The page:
Claude Hillaire-Marcel

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The two main constituent water masses of the deep North Atlantic Ocean-North Atlantic Deep Water at the bottom and Labrador Sea Water at an intermediate level-are currently formed in the Nordic seas and the Labrador Sea, respectively. The rate of formation of these two water masses tightly governs the strength of the global ocean circulation and the(More)
The variation of North Atlantic Deep Water (NADW) formation over the Last Glacial cycle, from Oxygen Isotopic Substage 5e (OIS-5e; the Eemian) to future global warming projections, is investigated using the UVic Earth System Climate Model. The results are compared with available micropaleontological and stable isotope proxy paleo-reconstructions.(More)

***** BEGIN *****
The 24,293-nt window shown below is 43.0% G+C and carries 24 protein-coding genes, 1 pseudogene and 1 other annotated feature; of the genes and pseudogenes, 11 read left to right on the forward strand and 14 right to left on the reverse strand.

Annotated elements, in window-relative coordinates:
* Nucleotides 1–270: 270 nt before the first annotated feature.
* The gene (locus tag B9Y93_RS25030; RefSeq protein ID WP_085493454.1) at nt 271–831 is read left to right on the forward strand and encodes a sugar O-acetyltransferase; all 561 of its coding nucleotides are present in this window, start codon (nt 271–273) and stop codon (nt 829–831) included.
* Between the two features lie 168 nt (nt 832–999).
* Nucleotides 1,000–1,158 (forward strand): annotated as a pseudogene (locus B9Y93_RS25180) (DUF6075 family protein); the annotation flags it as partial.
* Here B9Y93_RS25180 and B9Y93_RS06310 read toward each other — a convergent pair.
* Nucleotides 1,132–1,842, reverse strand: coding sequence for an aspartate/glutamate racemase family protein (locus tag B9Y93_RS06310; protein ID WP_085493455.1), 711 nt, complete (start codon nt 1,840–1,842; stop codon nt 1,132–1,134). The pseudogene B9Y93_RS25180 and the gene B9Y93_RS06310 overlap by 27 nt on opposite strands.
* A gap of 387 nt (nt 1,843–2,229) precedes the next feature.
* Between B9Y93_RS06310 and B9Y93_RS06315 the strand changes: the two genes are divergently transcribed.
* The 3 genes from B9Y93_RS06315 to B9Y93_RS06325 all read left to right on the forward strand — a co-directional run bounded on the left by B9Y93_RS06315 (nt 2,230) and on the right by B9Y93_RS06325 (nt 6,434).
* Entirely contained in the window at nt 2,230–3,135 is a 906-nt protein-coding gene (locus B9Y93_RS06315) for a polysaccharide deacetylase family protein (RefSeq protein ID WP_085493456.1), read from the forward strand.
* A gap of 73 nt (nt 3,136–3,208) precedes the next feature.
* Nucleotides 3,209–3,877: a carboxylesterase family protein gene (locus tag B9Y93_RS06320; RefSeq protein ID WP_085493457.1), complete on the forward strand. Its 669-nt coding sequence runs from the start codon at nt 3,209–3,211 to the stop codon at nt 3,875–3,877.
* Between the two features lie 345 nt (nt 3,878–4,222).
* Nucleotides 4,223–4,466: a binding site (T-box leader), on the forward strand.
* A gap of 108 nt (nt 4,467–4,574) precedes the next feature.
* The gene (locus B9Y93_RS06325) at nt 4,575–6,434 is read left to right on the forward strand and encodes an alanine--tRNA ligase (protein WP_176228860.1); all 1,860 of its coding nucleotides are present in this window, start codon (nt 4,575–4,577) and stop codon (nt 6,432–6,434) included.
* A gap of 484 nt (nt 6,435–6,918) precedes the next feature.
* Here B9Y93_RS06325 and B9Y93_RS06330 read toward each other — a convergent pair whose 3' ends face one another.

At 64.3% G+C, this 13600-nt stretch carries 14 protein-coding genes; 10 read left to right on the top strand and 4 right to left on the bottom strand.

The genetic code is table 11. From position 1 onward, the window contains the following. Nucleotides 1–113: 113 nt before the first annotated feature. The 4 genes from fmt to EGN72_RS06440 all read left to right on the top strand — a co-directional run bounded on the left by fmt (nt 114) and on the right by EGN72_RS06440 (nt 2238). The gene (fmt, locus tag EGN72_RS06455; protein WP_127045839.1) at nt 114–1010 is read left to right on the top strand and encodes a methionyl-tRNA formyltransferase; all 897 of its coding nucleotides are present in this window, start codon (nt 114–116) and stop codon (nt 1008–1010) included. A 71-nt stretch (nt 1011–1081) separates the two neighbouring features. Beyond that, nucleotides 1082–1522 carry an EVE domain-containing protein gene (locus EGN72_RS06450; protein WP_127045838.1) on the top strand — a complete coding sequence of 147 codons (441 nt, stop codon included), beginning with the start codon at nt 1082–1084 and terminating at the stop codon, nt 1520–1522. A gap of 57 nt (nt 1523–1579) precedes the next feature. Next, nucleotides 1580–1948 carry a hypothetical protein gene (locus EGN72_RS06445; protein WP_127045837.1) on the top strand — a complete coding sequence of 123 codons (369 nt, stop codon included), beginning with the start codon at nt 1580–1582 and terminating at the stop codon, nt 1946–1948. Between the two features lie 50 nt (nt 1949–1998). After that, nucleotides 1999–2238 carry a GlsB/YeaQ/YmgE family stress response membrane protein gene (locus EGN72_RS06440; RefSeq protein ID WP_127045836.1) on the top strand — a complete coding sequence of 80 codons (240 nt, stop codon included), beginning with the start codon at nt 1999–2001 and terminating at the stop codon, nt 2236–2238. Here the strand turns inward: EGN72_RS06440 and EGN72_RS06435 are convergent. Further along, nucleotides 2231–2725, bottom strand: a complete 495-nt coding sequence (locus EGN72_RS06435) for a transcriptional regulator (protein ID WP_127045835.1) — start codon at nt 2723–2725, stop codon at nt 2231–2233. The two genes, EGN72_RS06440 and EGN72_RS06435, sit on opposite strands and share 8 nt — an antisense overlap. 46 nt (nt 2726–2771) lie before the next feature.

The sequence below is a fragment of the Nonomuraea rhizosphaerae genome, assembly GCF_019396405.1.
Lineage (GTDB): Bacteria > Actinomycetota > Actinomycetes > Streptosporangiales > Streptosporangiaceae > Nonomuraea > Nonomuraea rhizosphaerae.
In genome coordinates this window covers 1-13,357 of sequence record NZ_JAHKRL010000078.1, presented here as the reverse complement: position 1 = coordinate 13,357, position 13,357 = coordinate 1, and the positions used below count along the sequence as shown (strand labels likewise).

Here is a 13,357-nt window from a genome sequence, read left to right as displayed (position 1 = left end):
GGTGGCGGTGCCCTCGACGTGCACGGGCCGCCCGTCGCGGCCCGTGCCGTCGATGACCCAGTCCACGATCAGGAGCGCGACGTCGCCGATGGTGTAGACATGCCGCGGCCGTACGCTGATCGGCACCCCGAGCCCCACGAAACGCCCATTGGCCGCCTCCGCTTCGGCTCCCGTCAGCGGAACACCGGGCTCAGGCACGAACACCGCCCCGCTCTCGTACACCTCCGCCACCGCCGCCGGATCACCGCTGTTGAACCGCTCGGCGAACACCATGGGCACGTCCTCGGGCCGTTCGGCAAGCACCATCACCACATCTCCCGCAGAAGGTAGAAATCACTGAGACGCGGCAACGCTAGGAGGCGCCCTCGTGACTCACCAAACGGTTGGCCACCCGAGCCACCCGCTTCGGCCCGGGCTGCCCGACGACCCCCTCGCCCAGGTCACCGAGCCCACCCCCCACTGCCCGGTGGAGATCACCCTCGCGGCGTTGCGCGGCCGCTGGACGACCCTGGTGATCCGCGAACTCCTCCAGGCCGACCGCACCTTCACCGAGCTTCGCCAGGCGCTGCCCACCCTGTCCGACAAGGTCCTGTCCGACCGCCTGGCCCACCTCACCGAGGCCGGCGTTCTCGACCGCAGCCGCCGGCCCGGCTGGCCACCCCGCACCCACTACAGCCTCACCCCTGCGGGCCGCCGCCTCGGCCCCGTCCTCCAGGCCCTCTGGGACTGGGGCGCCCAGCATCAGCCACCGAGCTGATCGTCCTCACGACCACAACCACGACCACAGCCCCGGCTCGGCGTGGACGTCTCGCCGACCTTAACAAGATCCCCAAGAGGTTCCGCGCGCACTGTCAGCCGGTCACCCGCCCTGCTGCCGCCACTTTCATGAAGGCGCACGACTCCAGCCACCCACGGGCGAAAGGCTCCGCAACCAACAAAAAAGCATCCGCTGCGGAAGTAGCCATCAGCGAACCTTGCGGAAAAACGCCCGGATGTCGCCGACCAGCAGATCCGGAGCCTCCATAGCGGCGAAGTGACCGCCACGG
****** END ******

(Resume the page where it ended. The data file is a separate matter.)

The response of the Greenland ice sheet to global warming is a source of concern notably because of its potential contribution to changes in the sea level. We demonstrated the natural vulnerability of the ice sheet by using pollen records from marine sediment off southwest Greenland that indicate important changes of the vegetation in Greenland over the(More)
Keratoisis is a genus of bamboo coral commonly reported in the northwest (NW) Atlantic as a result of fishing bycatch or by in situ observations. In 1999, a scientific trawl survey recovered fragments of Keratoisis sp. in southeast Baffin Bay (NW Atlantic), but colonies had never been seen in situ at this location until 2013, when a remotely operated(More)
Rashid and Boyle (Reports, 19 October 2007, p. 439) analyzed oxygen isotopes in planktonic foraminera from marine sediments and concluded that Heinrich events (massive iceberg discharges into the North Atlantic Ocean) caused upper water masses to deepen. We question the robustness of this interpretation and argue that a strongly stratified mixed layer(More)
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